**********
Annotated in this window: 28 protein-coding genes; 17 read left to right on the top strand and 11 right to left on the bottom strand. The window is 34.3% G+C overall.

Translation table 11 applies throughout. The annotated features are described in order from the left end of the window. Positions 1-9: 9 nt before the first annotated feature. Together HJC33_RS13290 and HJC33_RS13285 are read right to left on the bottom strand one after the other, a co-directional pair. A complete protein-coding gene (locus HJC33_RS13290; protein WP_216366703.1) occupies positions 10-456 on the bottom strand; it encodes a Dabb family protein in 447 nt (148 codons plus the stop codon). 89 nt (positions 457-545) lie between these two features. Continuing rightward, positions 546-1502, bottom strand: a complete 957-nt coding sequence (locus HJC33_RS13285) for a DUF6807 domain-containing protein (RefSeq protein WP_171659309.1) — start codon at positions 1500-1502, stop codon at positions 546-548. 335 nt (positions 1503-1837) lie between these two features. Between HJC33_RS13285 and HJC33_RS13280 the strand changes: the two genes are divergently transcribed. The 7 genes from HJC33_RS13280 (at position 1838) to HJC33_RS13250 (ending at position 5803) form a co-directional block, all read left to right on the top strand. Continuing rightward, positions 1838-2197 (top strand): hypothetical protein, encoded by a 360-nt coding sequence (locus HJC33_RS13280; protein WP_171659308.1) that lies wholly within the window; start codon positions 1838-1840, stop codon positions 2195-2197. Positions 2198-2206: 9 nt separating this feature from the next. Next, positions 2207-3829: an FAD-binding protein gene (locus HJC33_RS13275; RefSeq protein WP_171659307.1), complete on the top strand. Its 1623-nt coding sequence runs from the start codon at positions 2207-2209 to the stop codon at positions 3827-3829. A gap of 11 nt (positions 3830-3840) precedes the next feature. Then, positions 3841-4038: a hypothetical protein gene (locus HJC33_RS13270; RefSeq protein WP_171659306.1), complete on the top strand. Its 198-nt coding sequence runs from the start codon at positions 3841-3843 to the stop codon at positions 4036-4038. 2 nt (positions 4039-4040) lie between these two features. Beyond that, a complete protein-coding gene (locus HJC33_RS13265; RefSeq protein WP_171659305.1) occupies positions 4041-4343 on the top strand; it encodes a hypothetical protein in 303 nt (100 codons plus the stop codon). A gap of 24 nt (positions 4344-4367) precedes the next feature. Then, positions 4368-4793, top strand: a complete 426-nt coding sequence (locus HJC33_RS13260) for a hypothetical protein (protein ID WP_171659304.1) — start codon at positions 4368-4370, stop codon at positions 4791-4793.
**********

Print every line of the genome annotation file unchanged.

Annotated in this window: 28 protein-coding genes; 17 read left to right on the top strand and 11 right to left on the bottom strand. The window is 34.3% G+C overall.

Translation table 11 applies throughout. The annotated features are described in order from the left end of the window. Positions 1-9: 9 nt before the first annotated feature. Together HJC33_RS13290 and HJC33_RS13285 are read right to left on the bottom strand one after the other, a co-directional pair. A complete protein-coding gene (locus HJC33_RS13290; protein WP_216366703.1) occupies positions 10-456 on the bottom strand; it encodes a Dabb family protein in 447 nt (148 codons plus the stop codon). 89 nt (positions 457-545) lie between these two features. Continuing rightward, positions 546-1502, bottom strand: a complete 957-nt coding sequence (locus HJC33_RS13285) for a DUF6807 domain-containing protein (RefSeq protein WP_171659309.1) — start codon at positions 1500-1502, stop codon at positions 546-548. 335 nt (positions 1503-1837) lie between these two features. Between HJC33_RS13285 and HJC33_RS13280 the strand changes: the two genes are divergently transcribed. The 7 genes from HJC33_RS13280 (at position 1838) to HJC33_RS13250 (ending at position 5803) form a co-directional block, all read left to right on the top strand. Continuing rightward, positions 1838-2197 (top strand): hypothetical protein, encoded by a 360-nt coding sequence (locus HJC33_RS13280; protein WP_171659308.1) that lies wholly within the window; start codon positions 1838-1840, stop codon positions 2195-2197. Positions 2198-2206: 9 nt separating this feature from the next. Next, positions 2207-3829: an FAD-binding protein gene (locus HJC33_RS13275; RefSeq protein WP_171659307.1), complete on the top strand. Its 1623-nt coding sequence runs from the start codon at positions 2207-2209 to the stop codon at positions 3827-3829. A gap of 11 nt (positions 3830-3840) precedes the next feature. Then, positions 3841-4038: a hypothetical protein gene (locus HJC33_RS13270; RefSeq protein WP_171659306.1), complete on the top strand. Its 198-nt coding sequence runs from the start codon at positions 3841-3843 to the stop codon at positions 4036-4038. 2 nt (positions 4039-4040) lie between these two features. Beyond that, a complete protein-coding gene (locus HJC33_RS13265; RefSeq protein WP_171659305.1) occupies positions 4041-4343 on the top strand; it encodes a hypothetical protein in 303 nt (100 codons plus the stop codon). A gap of 24 nt (positions 4344-4367) precedes the next feature. Then, positions 4368-4793, top strand: a complete 426-nt coding sequence (locus HJC33_RS13260) for a hypothetical protein (protein ID WP_171659304.1) — start codon at positions 4368-4370, stop codon at positions 4791-4793.